What is Vaginal Prolapse Reduction and Resection?
Vaginal prolapse requiring surgical reduction and resection is relatively rare in dogs. Minor vaginal prolapse can occur as part of a heat cycle in young dogs and in these cases can usually be treated with anti-hemorrhoidal creams to reduce swelling, a urinary catheter if urination is difficult, and hormone treatments. A veterinarian may also manipulate the prolapsed vaginal tissue back into place and suture it there temporarily until it maintains a normal position. This type of prolapse is however, likely to recur, especially during subsequent heat cycles. If the condition becomes chronic, damage to vaginal tissue and necrosis may occur, requiring surgical resection of tissues to return remaining viable vaginal tissue to the vaginal cavity. In addition, incidence such as parturition or injury sustained during breeding may cause severe acute prolapse, or vaginal prolapse may be accompanied by prolapse of other tissues, or infection, which necessitates surgical intervention to excise damaged, or displaced tissue prior to the return of vaginal tissue to the vaginal cavity. If vaginal prolapse reduction or resection is required in your dog, it will be performed under general anaesthetic. Spaying is usually recommended for a dog that is experiencing chronic prolapse or has experienced severe prolapse to help prevent recurrence in the future.
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Vaginal Prolapse Reduction and Resection Procedure in Dogs
Prior to administration of anaesthetic, your dog will need to fast from food for 12 hours. Your dog will be sedated, administered intravenous anesthesia and intubated to sustain anesthesia by gas for the procedure. Additional local anesthetic may be administered epidurally. A catheter will be placed to aid with voiding of the bladder and antibiotics initiated prophylactically to prevent infection from occurring.The vaginal area is prepared for surgery by removing excess hair and cleaning antiseptically. A purse string suture may be placed at the anus to prevent contamination of the surgical area during the procedure. The tail will be moved aside and secured. Towel clamps will be used to retract vulvar tissue and expose prolapsed vaginal tissues. The urethra is located and protected during the procedure. Stay sutures will be placed in vagina tissue and tourniquate sutres placed around the prolapsed mass to secure tissue to be excised and reduce blood flow. Prolapsed vaginal mucosal tissue may be excised with electrocautery or incised traditionally, and tissues sutured at the resection site. Tourniquets and stay sutures are removed and remaining vaginal tissue is manipulated back into place and sutured as required to hold tissue in place. The urinary catheter is removed either immediately after or shortly after surgery. Spay may be performed in conjunction with this procedure to prevent future recurrence of prolapse. The dog is supervised as they recover from anesthesia.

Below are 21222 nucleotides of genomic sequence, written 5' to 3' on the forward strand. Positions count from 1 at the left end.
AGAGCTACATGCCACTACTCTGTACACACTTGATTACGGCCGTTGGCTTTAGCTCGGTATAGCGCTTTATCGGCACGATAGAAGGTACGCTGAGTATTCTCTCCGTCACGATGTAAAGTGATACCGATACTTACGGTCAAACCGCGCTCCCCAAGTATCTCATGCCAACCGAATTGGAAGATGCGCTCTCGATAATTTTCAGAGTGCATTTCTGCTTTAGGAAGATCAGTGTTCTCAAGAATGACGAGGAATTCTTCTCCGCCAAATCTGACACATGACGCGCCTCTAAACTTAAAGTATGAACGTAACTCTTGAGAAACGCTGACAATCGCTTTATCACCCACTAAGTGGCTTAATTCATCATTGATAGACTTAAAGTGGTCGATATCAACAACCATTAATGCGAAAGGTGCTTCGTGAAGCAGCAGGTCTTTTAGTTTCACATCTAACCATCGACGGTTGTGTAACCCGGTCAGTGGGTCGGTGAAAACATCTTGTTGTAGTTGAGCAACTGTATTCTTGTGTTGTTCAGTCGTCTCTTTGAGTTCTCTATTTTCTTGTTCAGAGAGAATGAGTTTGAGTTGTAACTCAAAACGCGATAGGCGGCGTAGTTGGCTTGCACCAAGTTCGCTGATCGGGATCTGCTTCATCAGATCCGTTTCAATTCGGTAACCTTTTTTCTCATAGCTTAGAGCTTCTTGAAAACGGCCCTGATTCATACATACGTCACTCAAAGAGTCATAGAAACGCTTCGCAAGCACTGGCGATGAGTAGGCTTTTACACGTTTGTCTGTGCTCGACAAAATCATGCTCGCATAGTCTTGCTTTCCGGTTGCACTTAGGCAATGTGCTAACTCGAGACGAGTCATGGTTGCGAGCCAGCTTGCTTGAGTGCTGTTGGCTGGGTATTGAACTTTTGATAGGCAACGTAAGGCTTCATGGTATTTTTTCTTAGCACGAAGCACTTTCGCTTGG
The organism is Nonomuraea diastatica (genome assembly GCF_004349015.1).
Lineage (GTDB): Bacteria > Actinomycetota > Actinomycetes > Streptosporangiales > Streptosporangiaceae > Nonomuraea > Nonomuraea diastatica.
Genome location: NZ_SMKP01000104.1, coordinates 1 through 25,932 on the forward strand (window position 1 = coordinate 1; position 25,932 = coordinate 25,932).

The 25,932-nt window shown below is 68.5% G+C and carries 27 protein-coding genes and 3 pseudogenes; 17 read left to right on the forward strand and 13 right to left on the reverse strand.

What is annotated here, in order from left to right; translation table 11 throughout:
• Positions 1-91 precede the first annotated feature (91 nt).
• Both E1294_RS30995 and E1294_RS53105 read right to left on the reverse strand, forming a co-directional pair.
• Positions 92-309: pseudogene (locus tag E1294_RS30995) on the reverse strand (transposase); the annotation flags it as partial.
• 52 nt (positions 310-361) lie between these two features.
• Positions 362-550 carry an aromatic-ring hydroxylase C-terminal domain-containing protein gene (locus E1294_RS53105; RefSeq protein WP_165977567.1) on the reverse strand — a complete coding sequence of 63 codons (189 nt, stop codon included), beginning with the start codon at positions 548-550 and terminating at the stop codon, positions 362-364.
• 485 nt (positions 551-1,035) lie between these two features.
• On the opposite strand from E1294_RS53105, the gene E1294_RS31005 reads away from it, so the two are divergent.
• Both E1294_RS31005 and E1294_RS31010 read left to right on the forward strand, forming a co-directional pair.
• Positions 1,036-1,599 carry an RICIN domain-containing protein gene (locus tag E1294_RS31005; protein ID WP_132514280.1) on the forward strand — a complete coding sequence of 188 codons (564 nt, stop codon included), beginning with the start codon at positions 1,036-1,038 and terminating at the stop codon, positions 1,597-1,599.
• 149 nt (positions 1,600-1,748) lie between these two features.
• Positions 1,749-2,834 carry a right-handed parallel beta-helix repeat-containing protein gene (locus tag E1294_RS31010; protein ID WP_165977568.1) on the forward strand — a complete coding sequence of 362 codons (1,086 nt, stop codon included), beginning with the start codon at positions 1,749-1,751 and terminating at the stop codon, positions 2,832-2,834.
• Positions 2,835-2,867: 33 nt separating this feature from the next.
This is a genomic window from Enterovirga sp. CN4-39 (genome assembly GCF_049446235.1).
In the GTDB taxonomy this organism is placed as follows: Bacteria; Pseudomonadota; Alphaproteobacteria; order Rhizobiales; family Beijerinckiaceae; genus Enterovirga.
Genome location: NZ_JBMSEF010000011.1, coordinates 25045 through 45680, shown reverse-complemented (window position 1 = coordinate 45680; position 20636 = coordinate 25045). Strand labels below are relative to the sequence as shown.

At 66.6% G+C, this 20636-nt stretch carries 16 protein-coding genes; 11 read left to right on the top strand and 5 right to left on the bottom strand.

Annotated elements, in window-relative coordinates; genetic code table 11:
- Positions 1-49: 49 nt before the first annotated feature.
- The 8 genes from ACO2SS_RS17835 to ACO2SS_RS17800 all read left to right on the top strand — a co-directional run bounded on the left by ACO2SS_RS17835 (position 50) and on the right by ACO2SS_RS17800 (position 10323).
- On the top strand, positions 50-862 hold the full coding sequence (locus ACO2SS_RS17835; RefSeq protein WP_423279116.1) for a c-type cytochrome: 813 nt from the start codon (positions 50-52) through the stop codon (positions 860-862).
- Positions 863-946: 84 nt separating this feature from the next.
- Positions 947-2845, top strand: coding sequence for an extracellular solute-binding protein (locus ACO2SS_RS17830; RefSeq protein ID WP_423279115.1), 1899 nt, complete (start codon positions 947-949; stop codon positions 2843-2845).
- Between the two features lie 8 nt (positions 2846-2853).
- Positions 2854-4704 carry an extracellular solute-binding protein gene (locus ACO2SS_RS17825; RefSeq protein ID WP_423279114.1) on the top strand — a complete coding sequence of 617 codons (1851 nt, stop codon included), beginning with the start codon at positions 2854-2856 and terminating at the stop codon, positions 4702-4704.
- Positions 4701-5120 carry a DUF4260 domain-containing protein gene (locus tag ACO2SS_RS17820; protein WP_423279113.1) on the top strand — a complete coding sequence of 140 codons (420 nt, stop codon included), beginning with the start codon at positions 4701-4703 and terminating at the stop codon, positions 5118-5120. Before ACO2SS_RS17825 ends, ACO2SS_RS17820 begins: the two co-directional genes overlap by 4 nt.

Efficacy of Vaginal Prolapse Reduction and Resection in Dogs
In most cases when surgical resection and resection accompanied by spay is performed, recurrence of prolapse does not occur. Urinary tract functioning of the dog is not usually affected and recovery is generally good with few complications.
Vaginal Prolapse Reduction and Resection Recovery in Dogs
Post-surgery your dog will be given painkillers for 24 to 48 hours, and prophylactic antibiotics for several days to ensure infection is prevented. The vulva area should be kept clean and observed for signs of bleeding or infection. Your dog will need to be prevented from interfering with this area and an e-collar may be necessary.
Cost of Vaginal Prolapse Reduction and Resection in Dogs
Cost ranges depending on the cost of living in your area, the complexity of the procedure in each individual dog, and whether spay accompanies the procedure. Usually, the cost of the procedure is in the $300 to $1,000 range and the cost of spaying may be in addition to this.
Dog Vaginal Prolapse Reduction and Resection Considerations
Preventing infection with sterile procedures and judicious use of antibiotics is recommended, as contamination to the protruding vaginal tissue is likely to have occurred. Care must be taken to ensure that delicate urinary tract structures are not damaged and hemorrhaging is addressed with tourniquet sutures.
Vaginal Prolapse Reduction and Resection Prevention in Dogs
Spaying of dogs is generally effective at preventing this condition from occurring or recurring in the future. Observing your dog for signs of constipation which may contribute to this condition and getting veterinary assistance for whelping bitches during parturition if difficulties are encountered will also reduce incidence of vaginal prolapse.